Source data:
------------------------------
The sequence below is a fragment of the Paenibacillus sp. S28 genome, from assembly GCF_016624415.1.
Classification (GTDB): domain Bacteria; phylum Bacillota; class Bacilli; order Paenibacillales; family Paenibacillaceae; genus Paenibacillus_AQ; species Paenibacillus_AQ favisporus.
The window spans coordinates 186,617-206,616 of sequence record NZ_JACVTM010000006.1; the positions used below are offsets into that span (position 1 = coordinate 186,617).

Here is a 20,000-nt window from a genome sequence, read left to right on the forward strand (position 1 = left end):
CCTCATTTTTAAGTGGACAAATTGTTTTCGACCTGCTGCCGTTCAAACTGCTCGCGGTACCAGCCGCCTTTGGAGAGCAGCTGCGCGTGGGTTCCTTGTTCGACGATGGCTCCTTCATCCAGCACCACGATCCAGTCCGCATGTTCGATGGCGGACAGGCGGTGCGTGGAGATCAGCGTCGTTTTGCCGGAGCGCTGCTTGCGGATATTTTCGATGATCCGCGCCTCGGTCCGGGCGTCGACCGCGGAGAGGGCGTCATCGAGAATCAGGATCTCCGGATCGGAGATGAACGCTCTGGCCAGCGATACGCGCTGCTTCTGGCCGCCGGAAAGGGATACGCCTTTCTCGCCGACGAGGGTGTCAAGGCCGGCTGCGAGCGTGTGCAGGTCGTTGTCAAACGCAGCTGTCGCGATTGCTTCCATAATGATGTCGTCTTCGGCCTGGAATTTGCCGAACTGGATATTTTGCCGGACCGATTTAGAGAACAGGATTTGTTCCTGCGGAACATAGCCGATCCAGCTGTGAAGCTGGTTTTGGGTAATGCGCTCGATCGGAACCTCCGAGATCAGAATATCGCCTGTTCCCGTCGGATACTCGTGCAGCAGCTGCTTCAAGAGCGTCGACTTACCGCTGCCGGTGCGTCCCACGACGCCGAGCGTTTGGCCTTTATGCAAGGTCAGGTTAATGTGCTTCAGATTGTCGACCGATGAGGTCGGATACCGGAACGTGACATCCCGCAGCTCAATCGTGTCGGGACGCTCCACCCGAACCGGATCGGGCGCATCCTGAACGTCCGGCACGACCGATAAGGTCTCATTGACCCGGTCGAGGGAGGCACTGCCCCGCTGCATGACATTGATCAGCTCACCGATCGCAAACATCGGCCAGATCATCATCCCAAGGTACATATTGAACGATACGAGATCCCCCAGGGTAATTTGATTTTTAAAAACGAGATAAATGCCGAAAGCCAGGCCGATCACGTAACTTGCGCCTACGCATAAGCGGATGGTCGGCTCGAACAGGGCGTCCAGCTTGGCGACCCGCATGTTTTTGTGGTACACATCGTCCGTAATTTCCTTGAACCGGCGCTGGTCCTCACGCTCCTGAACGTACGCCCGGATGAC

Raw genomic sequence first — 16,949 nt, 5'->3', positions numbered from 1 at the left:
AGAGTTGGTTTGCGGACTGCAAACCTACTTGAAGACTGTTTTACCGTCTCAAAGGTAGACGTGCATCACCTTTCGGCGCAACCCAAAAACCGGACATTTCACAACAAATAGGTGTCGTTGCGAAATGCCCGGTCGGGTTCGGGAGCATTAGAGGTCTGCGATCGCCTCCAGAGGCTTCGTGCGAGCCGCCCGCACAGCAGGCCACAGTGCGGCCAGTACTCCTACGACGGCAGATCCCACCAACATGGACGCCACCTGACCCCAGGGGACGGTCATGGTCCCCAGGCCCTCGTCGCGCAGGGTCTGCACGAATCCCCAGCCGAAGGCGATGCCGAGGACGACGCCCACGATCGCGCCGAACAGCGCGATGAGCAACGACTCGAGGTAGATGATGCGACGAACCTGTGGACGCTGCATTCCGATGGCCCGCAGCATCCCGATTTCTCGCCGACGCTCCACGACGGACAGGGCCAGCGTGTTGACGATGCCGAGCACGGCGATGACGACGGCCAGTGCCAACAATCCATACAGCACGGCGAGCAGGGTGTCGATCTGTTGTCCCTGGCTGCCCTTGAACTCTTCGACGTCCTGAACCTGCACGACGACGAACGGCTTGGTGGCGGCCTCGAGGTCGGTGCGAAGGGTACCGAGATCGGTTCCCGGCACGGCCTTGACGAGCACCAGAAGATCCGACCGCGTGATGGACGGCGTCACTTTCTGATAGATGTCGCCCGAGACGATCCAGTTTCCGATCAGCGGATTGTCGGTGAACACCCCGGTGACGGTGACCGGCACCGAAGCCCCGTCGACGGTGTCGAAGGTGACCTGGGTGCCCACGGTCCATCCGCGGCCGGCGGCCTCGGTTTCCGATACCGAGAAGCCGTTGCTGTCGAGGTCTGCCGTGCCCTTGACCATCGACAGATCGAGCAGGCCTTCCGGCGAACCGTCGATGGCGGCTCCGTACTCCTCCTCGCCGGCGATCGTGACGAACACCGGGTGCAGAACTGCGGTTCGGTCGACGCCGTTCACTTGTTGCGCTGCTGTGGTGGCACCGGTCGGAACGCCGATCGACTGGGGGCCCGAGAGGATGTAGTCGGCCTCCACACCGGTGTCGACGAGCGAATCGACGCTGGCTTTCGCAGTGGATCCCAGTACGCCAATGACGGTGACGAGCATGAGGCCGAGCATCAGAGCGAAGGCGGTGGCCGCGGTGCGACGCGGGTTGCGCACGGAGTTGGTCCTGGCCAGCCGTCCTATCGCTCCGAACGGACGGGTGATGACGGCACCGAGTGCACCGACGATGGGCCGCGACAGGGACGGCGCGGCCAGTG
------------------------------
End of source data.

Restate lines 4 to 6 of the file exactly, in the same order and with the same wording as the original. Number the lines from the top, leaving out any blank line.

Here is a 20,000-nt window from a genome sequence, read left to right on the forward strand (position 1 = left end):
CCTCATTTTTAAGTGGACAAATTGTTTTCGACCTGCTGCCGTTCAAACTGCTCGCGGTACCAGCCGCCTTTGGAGAGCAGCTGCGCGTGGGTTCCTTGTTCGACGATGGCTCCTTCATCCAGCACCACGATCCAGTCCGCATGTTCGATGGCGGACAGGCGGTGCGTGGAGATCAGCGTCGTTTTGCCGGAGCGCTGCTTGCGGATATTTTCGATGATCCGCGCCTCGGTCCGGGCGTCGACCGCGGAGAGGGCGTCATCGAGAATCAGGATCTCCGGATCGGAGATGAACGCTCTGGCCAGCGATACGCGCTGCTTCTGGCCGCCGGAAAGGGATACGCCTTTCTCGCCGACGAGGGTGTCAAGGCCGGCTGCGAGCGTGTGCAGGTCGTTGTCAAACGCAGCTGTCGCGATTGCTTCCATAATGATGTCGTCTTCGGCCTGGAATTTGCCGAACTGGATATTTTGCCGGACCGATTTAGAGAACAGGATTTGTTCCTGCGGAACATAGCCGATCCAGCTGTGAAGCTGGTTTTGGGTAATGCGCTCGATCGGAACCTCCGAGATCAGAATATCGCCTGTTCCCGTCGGATACTCGTGCAGCAGCTGCTTCAAGAGCGTCGACTTACCGCTGCCGGTGCGTCCCACGACGCCGAGCGTTTGGCCTTTATGCAAGGTCAGGTTAATGTGCTTCAGATTGTCGACCGATGAGGTCGGATACCGGAACGTGACATCCCGCAGCTCAATCGTGTCGGGACGCTCCACCCGAACCGGATCGGGCGCATCCTGAACGTCCGGCACGACCGATAAGGTCTCATTGACCCGGTCGAGGGAGGCACTGCCCCGCTGCATGACATTGATCAGCTCACCGATCGCAAACATCGGCCAGATCATCATCCCAAGGTACATATTGAACGATACGAGATCCCCCAGGGTAATTTGATTTTTAAAAACGAGATAAATGCCGAAAGCCAGGCCGATCACGTAACTTGCGCCTACGCATAAGCGGATGGTCGGCTCGAACAGGGCGTCCAGCTTGGCGACCCGCATGTTTTTGTGGTACACATCGTCCGTAATTTCCTTGAACCGGCGCTGGTCCTCACGCTCCTGAACGTACGCCCGGATGAC

Raw genomic sequence first — 16,949 nt, 5'->3', positions numbered from 1 at the left: